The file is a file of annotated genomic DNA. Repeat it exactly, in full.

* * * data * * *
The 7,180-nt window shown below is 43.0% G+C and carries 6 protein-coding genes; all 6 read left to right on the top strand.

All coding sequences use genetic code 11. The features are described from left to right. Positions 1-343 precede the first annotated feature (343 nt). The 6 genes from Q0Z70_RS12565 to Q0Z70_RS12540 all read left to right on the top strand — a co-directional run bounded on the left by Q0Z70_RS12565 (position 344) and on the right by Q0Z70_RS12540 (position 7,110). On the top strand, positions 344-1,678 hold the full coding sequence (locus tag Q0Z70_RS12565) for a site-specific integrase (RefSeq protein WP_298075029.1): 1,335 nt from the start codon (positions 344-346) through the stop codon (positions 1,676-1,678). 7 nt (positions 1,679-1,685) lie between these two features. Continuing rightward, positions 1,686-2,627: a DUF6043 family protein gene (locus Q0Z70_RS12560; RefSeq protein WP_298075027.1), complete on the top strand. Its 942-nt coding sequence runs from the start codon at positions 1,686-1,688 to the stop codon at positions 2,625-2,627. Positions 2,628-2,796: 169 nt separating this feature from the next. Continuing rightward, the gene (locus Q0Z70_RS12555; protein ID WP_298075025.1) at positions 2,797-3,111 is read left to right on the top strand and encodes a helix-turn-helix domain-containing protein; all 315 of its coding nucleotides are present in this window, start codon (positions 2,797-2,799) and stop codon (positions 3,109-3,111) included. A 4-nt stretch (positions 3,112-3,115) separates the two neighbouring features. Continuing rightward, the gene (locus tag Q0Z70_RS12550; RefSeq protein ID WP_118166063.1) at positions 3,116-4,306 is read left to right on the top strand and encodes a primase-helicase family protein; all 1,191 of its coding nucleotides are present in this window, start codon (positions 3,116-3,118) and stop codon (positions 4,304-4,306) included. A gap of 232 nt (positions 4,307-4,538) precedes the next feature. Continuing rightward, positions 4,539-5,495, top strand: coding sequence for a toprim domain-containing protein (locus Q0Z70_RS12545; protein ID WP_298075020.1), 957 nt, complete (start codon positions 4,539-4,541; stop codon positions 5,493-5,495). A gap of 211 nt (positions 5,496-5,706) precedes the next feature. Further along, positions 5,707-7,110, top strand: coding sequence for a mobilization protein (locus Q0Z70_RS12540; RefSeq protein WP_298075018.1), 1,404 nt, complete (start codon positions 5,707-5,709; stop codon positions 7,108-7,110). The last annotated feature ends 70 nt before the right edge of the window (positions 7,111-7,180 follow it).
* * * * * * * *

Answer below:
The 7,180-nt window shown below is 43.0% G+C and carries 6 protein-coding genes; all 6 read left to right on the top strand.

All coding sequences use genetic code 11. The features are described from left to right. Positions 1-343 precede the first annotated feature (343 nt). The 6 genes from Q0Z70_RS12565 to Q0Z70_RS12540 all read left to right on the top strand — a co-directional run bounded on the left by Q0Z70_RS12565 (position 344) and on the right by Q0Z70_RS12540 (position 7,110). On the top strand, positions 344-1,678 hold the full coding sequence (locus tag Q0Z70_RS12565) for a site-specific integrase (RefSeq protein WP_298075029.1): 1,335 nt from the start codon (positions 344-346) through the stop codon (positions 1,676-1,678). 7 nt (positions 1,679-1,685) lie between these two features. Continuing rightward, positions 1,686-2,627: a DUF6043 family protein gene (locus Q0Z70_RS12560; RefSeq protein WP_298075027.1), complete on the top strand. Its 942-nt coding sequence runs from the start codon at positions 1,686-1,688 to the stop codon at positions 2,625-2,627. Positions 2,628-2,796: 169 nt separating this feature from the next. Continuing rightward, the gene (locus Q0Z70_RS12555; protein ID WP_298075025.1) at positions 2,797-3,111 is read left to right on the top strand and encodes a helix-turn-helix domain-containing protein; all 315 of its coding nucleotides are present in this window, start codon (positions 2,797-2,799) and stop codon (positions 3,109-3,111) included. A 4-nt stretch (positions 3,112-3,115) separates the two neighbouring features. Continuing rightward, the gene (locus tag Q0Z70_RS12550; RefSeq protein ID WP_118166063.1) at positions 3,116-4,306 is read left to right on the top strand and encodes a primase-helicase family protein; all 1,191 of its coding nucleotides are present in this window, start codon (positions 3,116-3,118) and stop codon (positions 4,304-4,306) included. A gap of 232 nt (positions 4,307-4,538) precedes the next feature. Continuing rightward, positions 4,539-5,495, top strand: coding sequence for a toprim domain-containing protein (locus Q0Z70_RS12545; protein ID WP_298075020.1), 957 nt, complete (start codon positions 4,539-4,541; stop codon positions 5,493-5,495). A gap of 211 nt (positions 5,496-5,706) precedes the next feature. Further along, positions 5,707-7,110, top strand: coding sequence for a mobilization protein (locus Q0Z70_RS12540; RefSeq protein WP_298075018.1), 1,404 nt, complete (start codon positions 5,707-5,709; stop codon positions 7,108-7,110). The last annotated feature ends 70 nt before the right edge of the window (positions 7,111-7,180 follow it).